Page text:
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‘Malfunction: The Dressing Down of Janet Jackson’ Review: NYT Doc Reveals Halftime Scandal’s Misogyny

It's impossible not to think where her career could have gone had it not been destroyed that night in 2004.

Janet Jackson accepts the ultimate icon: music dance visual award at the BET Awards at the Microsoft Theater on Sunday, June 28, 2015, in Los Angeles. (Photo by Chris Pizzello/Invision/AP)

Janet Jackson in 2015

Chris Pizzello/Invision/AP

If you lived through the 2000s then you remember where you were when the Super Bowl halftime show with Janet Jackson was performed. As a teenage girl at the time, I remember much discussion on how it was so clearly an attention-grabbing stunt, for either Jackson or Justin Timberlake (depending on who you asked). Documentaries reassessing our treatment of women in the early-2000s have become the hot new thing, but The New York Times Presents is the first to spend its time looking back at a Black woman and the scandal that singlehandedly destroyed her career.

Malfunction: The Dressing Down of Janet Jackson,” and director Jodi Gomes, accomplish many things in the doc’s 69-minute runtime, starting with a brief foray into Jackson’s rise. It is here that we first see the seeds of the control and independence that Jackson would cultivate towards her status as an icon, and that the media would use as proof to destroy her. The fascination around Jackson’s body started at a young age. One of several past interviews shows a clearly uncomfortable Jackson admitting to Larry King that her family nickname was “dunk” for donkey. She then admits people called her “pig” and “cow.” It’s one of numerous past interviews where male commentators look to make a point of making the singer feel insecure.

Jackson stands as a band apart. A Black woman who was able to cross back and forth from R&B to pop, making major motion pictures. Yet it is because of her status as a successful Black woman, Gomes and crew asserts, that made her a target for this titled “dressing down.” Really, the Halftime performance was a perfect storm as the documentary lays out. Jackson’s rise coincided with the ’90s emphasis on conservative values, particularly in media. It isn’t directly addressed, but you could also say that the post-9/11 landscape on entertainment only solidified this more, with a desire to protect families after the real-life horrors that had been depicted just three years prior. A lengthy examination of MTV’s power in the early-2000s, and their association with Viacom-CBS would see this desire to make sure the Super Bowl was “family friendly.”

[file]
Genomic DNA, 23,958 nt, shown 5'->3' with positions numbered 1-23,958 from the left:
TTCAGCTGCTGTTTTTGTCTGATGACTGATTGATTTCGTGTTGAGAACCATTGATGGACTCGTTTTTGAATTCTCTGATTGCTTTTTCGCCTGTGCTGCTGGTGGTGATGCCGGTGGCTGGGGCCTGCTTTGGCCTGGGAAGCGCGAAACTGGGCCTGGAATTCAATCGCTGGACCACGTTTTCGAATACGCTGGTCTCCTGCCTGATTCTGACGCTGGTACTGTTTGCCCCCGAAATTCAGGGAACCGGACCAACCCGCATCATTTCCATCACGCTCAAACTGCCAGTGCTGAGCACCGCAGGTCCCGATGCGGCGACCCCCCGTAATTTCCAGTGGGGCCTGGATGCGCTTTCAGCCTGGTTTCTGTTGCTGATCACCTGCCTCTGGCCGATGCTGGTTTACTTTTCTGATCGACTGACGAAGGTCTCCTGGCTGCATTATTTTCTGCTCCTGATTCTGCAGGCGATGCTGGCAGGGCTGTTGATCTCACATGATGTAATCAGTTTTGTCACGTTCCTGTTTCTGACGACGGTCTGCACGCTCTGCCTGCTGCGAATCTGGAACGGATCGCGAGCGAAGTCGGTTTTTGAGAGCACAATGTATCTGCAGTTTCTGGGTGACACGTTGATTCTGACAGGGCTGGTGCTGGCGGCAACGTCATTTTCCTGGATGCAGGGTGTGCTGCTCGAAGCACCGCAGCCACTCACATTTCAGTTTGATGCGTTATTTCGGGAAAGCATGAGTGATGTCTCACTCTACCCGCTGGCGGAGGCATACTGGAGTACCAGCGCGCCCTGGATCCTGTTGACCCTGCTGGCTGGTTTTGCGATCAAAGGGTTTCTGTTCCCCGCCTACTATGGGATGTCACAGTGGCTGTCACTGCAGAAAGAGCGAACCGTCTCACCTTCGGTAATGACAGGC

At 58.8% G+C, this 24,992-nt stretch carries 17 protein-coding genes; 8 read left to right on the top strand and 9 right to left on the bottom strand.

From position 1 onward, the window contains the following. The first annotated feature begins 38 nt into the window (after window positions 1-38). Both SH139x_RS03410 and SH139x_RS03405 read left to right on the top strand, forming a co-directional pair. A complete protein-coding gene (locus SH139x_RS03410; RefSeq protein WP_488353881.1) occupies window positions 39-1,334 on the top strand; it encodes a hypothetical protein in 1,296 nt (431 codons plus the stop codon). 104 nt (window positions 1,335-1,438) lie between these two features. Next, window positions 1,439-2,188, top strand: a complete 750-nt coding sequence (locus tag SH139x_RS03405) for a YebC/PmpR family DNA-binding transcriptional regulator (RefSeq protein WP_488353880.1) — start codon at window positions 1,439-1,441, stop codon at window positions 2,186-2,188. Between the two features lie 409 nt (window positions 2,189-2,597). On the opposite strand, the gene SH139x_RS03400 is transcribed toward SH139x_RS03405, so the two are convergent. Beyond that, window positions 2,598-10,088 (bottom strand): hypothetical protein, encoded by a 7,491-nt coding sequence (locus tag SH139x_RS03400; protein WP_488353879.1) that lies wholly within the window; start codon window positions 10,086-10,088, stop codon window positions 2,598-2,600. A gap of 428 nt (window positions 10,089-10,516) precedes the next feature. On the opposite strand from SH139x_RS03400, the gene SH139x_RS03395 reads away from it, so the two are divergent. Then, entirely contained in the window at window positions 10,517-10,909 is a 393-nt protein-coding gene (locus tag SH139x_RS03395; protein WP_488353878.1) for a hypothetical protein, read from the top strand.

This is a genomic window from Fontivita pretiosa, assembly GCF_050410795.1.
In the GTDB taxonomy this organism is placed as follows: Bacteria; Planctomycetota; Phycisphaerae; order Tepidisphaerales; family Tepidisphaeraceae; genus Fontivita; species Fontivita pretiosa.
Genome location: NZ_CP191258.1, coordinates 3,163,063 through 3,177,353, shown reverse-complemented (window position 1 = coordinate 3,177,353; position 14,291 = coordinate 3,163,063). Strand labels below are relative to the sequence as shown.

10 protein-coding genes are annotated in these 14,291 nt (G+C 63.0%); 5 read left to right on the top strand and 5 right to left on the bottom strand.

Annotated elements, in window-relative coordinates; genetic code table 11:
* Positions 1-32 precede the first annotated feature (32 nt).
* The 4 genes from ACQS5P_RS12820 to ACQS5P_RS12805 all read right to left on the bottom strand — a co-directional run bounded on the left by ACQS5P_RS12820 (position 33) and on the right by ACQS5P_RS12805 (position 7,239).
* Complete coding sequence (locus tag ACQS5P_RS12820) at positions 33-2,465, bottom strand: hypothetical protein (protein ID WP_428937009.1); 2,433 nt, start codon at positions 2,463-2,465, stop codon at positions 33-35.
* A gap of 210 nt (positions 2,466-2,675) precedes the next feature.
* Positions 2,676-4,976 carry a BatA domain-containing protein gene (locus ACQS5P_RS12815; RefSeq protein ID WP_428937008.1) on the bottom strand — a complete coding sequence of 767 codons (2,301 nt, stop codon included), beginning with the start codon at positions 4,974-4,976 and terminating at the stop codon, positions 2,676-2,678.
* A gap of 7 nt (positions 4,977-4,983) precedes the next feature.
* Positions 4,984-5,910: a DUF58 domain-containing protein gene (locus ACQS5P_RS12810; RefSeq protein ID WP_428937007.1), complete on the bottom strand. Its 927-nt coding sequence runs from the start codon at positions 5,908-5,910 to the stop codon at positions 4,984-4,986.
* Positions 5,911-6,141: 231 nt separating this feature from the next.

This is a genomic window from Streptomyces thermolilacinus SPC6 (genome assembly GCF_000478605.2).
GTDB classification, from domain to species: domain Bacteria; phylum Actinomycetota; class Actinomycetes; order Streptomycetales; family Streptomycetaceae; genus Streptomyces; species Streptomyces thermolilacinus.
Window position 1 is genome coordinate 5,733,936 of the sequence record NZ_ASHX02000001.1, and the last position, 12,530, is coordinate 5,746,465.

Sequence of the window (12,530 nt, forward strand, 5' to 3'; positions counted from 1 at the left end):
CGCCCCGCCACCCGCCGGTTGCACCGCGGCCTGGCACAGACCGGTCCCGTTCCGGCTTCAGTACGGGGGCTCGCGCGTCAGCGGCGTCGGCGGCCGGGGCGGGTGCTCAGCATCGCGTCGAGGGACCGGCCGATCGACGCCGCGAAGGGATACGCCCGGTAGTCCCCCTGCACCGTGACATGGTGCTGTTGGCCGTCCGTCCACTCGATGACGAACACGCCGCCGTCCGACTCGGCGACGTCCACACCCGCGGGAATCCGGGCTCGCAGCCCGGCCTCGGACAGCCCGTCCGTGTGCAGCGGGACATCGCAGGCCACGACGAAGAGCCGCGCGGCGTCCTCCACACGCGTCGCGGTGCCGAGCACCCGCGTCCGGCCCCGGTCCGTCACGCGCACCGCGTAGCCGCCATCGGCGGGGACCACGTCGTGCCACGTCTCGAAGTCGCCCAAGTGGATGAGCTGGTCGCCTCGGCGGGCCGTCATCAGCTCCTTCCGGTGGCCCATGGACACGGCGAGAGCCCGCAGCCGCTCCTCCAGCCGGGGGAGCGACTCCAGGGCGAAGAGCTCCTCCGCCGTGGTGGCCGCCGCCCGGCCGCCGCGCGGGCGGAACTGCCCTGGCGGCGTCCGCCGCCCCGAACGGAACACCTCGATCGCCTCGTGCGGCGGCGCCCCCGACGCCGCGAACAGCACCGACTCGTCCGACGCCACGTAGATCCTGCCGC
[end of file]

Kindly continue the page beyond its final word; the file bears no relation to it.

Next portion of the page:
If you aren’t already fuming by this point in the documentary, it becomes even more unintentionally hilarious to remember a time when the Super Bowl was equated to a Sunday picnic, where families and small children could apparently come together for some classy entertainment. Numerous white commentators associated with the NFL and MTV are interviewed touting the fear that the show would be a possible controversy. Ironically, that fear wasn’t initially associated with Jackson, but with her co-performers that included Nelly, P. Diddy, and Kid Rock. One NFL associate gravely recounts, in what I  refuse to believe isn’t an apocryphal story about how horrified his teenage daughter was to see Kid Rock “desecrate” the American flag by wearing it as a poncho.

The New York Times Presents “Malfunction: The Dressing Down of Janet Jackson” Episode 10 (Airs Friday, November 19, 10:00 pm/ep). Pictured: Jenna Wortham (New York Times) on couch being interviewed. CR: FX

The New York Times Presents “Malfunction: The Dressing Down of Janet Jackson”

FX Network

With such added scrutiny, it’s amazing that it isn’t until halfway through the documentary that Jackson’s infamous “wardrobe malfunction” is revealed, a perfect storm just waiting for the right place to make landfall. Gomes makes the choice — aided in the fact that no one from Jackson or Justin Timberlake’s camp decided to participate — to not focus on what happened during the event, but why. It’s unnecessary to discuss why her breast was exposed, but more important to critique why Jackson, and Jackson alone, was drubbed in the press and blacklisted because of it. The doc goes hard on Timberlake, who routinely laughed off the whole thing but was always game to “apologize,” winning a Grammy in the process.

But it is Jackson who received the longer-lasting stigma, having to go on a public apology tour only to have her words perceived as not good enough. Numerous men, who’d later be accused of sexual harassment during the #MeToo era, dissected her decision to wear a nipple ring if she didn’t want that kind of attention. A Lena Horne biopic that Jackson was set to star in was abruptly canceled. And the United States Congress decided to go hard on what they presumed as indecency on television. This latter part is by far the most shocking, in a documentary that is already infuriating, with its criticism on how Black bodies, especially Black women, have historically been oversexualized and condemned on their existence alone.

“Malfunction: The Dressing Down of Janet Jackson” is another essential episode of The New York Times Presents. Jackson was inducted into the Rock and Roll Hall of Fame in 2019 and while it’s an amazing honor it’s impossible not to think, as one of the talking heads mentions, where her career could have gone had it not been destroyed that night in 2004.

Grade: A

“Malfunction: The Dressing Down of Janet Jackson” premieres on FX November 19.

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